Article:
Still confused about how to write a great call to action? Here are some questions you can answer to help guide you towards your perfect call to action:

  1. What is the purpose of your website? How is it going to help your business be successful?
  2. When someone visits your website, what is the number one thing that you want them to do?
  3. With that action in mind, what are 2 or 3 words that could guide them to that section of your website?

To help you answer those questions, let’s look a few real-life examples:

At redPepper Marketing, the main purpose of our website is to convince wonderful customers, like yourself, to speak to us about how we can improve your marketing! With that in mind, we decided that the most desirable thing a customer could do to achieve this is to be able to book a meeting with us at the touch of a button.

Netflix know that the most attractive prospect of their platform is the high-quality and large quantity of television shows and movies available on their platform. The best way to convince people to sign up to it is by letting them try before they buy! They make this simple for their website visitors by providing a one-button approach that lets them sign up and try it out.

Spotify combine a strong core message with a captivating call to action. They open by saying that there’s music for everyone on their platform and that there’s loads of music on offer. They follow us up by saying that you can get it for free. Once again, they know that once you’re signed up and you’ve seen how great the platform is, that will convince you to buy! Therefore, the most desirable action for their website visitors is to get them to download Spotify.

Writing a great call to action is difficult. Sit down with your team and brainstorm some ideas. Try answering the questions above, find other examples of great call to actions, and take a look at what your competitors are saying. Above all, keep it simple, keep it concise, and make sure you’re providing your customer with an action that benefits both you and them.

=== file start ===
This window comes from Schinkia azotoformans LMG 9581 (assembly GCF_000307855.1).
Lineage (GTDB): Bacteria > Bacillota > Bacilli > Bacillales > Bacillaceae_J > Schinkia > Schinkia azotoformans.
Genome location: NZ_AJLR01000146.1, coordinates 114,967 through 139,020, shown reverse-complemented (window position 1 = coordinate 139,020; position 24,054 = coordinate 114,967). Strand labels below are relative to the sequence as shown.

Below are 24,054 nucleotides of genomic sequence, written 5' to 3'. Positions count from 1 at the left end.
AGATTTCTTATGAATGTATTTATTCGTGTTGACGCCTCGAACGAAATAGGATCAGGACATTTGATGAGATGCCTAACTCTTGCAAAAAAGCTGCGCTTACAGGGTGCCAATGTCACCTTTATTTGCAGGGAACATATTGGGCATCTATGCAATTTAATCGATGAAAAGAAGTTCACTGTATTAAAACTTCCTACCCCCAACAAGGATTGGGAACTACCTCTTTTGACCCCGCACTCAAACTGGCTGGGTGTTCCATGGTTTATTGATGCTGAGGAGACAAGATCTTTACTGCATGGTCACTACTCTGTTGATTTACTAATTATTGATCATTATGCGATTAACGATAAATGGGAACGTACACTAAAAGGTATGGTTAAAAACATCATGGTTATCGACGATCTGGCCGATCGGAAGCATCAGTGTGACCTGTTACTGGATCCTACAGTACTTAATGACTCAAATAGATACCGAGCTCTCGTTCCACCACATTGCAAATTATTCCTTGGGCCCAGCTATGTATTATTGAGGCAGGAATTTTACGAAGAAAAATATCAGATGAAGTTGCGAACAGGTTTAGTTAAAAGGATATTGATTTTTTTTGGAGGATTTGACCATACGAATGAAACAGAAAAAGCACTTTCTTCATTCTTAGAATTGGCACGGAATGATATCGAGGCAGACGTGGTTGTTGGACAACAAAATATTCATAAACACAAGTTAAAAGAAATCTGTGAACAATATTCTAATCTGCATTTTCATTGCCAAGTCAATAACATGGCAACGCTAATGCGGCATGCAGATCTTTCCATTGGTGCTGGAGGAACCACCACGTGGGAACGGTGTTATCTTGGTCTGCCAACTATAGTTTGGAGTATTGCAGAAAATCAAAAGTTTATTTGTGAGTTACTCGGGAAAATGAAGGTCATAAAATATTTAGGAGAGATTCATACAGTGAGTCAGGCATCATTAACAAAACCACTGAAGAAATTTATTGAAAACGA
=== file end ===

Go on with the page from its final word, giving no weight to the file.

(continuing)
3. Improve your mobile experience

In 2020, it’s almost a certainty that more mobile users will visit your website than desktop users. If your website isn’t prepared for this then you’re risking the loss of potential customers due to a poor mobile experience.

To start, test how your website runs on your phone. Go through the pages, explore its functionality, and get your colleagues to do the same. Make a list of any issues or problems that crop up. Every one of these issues could be something that convinces a visitor to leave your website, and we don’t want that to happen before they’ve converted!

As well as obvious problems, such as bugs and glitches, it’s important to think about your mobile experience from a customer’s perspective. Ask some friends and family to visit your website and test it out. Preferably, this should be people who have never accessed the website before. Get their candid feedback and add it to your list.

Finally, it’s time to engage with a web developer. If you already have one, great! Either way, speak to them and tell them that you’re trying to improve your mobile experience. They will undoubtedly be able to add further things to your list of improvements and help you make your mobile experience more seamless for customers.

Often, businesses will create an entirely distinct version of their website just for mobile users. This ensures that the website has been designed from the ground up with mobile in mind, rather than being adapted later. Don’t worry about this unless you rely heavily on mobile traffic, or your website in general, for sales. You can find this out by referencing your website analytics!



Content Marketing Manager